is the beginning of another long wait.
Because war scatters families across several countries--sometimes continents--women sometimes accept resettlement to the US with their youngest children, without the assurance that their husbands and older children, if alive, will be able to join them. IRIS Legal Services helps these families reunite.
This was the case for Tsion and her young daughter, Eritreans who arrived in the US in 2005, having spent three years in a refugee camp in Ethiopia. Tsion's two adult daughters and her first grandson were left behind in Ethiopia. Tsion worked hard in a series of hotel and factory jobs to support herself and her daughter. After one year, IRIS Legal Services helped her become a permanent resident.
Four years later, Tsion successfully completed an apprenticeship program and become a carpenter. After hours of civics classes, and three attempts at the difficult written test, she became a proud US citizen in 2011. Finally, after six years of waiting, Tsion could try to bring her family to the US. IRIS Legal Services Director, Barbara O’Brien, helped her file family relative petitions, including DNA tests and financial affidavits, and arranged interviews for her daughters at the US Embassy in Ethiopia.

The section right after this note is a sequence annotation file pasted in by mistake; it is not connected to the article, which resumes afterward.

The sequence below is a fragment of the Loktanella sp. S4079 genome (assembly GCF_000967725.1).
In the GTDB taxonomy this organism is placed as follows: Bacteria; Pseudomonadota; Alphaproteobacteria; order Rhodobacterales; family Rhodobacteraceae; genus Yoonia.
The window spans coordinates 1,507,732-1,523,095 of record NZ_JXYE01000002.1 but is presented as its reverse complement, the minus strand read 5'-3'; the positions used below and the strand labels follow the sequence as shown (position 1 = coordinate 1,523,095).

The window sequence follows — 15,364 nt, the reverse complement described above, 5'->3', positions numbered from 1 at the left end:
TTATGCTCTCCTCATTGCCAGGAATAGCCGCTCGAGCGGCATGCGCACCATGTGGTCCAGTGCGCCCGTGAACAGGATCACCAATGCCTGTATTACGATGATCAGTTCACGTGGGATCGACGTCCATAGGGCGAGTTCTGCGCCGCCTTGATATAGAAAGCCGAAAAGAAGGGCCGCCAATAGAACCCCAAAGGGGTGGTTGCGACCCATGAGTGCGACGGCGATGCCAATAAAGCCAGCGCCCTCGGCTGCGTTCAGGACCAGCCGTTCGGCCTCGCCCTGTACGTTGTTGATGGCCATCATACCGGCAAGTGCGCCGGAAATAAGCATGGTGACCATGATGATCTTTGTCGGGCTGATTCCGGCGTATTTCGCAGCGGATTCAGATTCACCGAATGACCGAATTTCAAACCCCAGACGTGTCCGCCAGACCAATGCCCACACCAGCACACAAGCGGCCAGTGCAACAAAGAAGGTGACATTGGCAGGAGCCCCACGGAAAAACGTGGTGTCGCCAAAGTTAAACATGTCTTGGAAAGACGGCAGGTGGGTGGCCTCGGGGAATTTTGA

Thanks to the generous support of IRIS donors, the wait is almost over. IRIS expects that Tsion's family will be reunited this year.
Imagine trying to concentrate in English
class, or look for a job when you have chronic pain or injuries that
have gone untreated for years. Or imagine being in a new country and